Solicitation & rejection

Thanks to Eduardo for linking to this post. I think the discussion has outgrown its original boundaries--in a good way--and had to throw my own two cents' worth in.

Saturday, September 13, 2008

Two new chapbooks!

Over at Seven Kitchens, I've just posted the announcement of our first fiction title: Dan Jaffe's One-Foot Lover, with gorgeous cover art by the incredible Brian O'Connor. You can pre-order Dan's chapbook for only $5 postpaid until the release date of November 21. Why not double down and nab a copy of Judith Barrington's forthcoming chap as well? Lost Lands won the inaugural Robin Becker Chapbook Prize, and comes out on October 1.
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Stay tuned for an announcement about our new fall reading period. Any day now. I'm just dotting the i's and crossing the t's.

[9/15 update: The news is up. Please spread the word!]

Friday, September 12, 2008


I did take time yesterday evenng to harvest a nice bunch of Sweet 100 tomatoes (from Sasquatch, who's slowing down but still loaded with greenies) and Fish peppers. A nice tang in the air this morning as I drove to campus through rain and fog: autumn approaches.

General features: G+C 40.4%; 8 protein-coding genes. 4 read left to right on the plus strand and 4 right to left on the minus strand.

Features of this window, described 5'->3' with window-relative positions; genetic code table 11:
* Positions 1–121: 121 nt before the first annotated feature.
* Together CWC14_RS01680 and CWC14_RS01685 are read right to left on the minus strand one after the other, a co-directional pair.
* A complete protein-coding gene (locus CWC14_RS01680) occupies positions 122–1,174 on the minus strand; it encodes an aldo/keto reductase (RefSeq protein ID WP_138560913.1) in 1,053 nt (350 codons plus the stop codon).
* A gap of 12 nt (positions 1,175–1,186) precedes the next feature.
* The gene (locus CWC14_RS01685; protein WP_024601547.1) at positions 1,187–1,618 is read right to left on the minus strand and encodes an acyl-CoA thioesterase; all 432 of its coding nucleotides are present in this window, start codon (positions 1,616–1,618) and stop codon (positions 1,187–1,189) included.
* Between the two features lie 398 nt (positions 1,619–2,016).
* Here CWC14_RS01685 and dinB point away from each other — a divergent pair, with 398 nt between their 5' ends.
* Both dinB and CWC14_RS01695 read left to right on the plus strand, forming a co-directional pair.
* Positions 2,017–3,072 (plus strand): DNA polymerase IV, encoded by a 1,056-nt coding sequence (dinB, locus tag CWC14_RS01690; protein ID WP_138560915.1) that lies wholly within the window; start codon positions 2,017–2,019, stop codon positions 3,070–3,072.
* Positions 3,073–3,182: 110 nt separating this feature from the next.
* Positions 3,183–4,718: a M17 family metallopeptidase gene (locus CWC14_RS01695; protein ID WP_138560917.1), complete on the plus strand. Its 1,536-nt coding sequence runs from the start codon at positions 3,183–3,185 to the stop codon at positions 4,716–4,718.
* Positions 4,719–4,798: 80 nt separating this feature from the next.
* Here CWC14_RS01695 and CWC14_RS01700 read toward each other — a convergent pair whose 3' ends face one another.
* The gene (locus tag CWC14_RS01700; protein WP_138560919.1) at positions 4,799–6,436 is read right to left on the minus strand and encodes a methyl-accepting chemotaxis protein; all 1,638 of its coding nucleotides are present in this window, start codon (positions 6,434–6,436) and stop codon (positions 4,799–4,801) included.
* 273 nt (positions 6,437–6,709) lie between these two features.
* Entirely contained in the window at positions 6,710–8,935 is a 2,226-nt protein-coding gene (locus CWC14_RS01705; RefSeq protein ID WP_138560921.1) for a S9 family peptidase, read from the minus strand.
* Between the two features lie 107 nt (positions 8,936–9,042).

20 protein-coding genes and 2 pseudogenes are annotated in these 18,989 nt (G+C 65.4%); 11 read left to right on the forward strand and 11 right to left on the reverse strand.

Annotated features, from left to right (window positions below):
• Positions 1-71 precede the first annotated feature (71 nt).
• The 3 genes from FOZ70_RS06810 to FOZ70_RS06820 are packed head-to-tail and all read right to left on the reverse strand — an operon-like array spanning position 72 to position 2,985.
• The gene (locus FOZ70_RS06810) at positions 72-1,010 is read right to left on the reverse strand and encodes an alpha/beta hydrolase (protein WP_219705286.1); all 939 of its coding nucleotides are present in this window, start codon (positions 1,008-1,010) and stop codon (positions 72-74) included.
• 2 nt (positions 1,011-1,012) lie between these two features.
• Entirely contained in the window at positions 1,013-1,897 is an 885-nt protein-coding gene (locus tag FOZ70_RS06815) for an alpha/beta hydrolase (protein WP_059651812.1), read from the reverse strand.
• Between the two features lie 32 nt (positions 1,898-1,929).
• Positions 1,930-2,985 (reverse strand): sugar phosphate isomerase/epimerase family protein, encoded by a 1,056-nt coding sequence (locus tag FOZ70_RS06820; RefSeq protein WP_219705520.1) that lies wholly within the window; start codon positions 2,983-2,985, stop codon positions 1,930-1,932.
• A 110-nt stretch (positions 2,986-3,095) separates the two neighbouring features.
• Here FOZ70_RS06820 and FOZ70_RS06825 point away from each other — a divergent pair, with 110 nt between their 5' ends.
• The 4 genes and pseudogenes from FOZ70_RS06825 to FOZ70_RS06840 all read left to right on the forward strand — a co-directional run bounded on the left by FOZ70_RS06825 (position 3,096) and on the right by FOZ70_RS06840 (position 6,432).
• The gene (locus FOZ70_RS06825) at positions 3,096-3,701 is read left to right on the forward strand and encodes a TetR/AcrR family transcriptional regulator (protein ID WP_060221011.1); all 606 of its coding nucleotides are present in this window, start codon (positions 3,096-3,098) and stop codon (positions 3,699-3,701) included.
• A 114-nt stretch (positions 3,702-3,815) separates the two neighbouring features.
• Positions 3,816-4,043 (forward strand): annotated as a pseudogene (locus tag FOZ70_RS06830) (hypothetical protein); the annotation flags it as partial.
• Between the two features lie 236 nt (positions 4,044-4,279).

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SEARCHING FOR TATS: I'm looking for images of tattoos--specifically, on males--to consider for the cover art of a poetry project. Please direct me to your ink!

Thursday, September 11, 2008

First cold

First cold of the season: I woke this morning with a sore throat; this evening I'm a phlegmy mess. Oh, well. Best to get it out of the way early.
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Very sorry to hear of Reginald Shepherd's death. It's hard to imagine such a light extinguished. I have vivid memories of his short stint on the faculty at Vermont College. . . I'll keep those to myself for now.
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It's a little freaky to see Ike bearing down on Houston. Hope everyone's okay in the old neighborhood.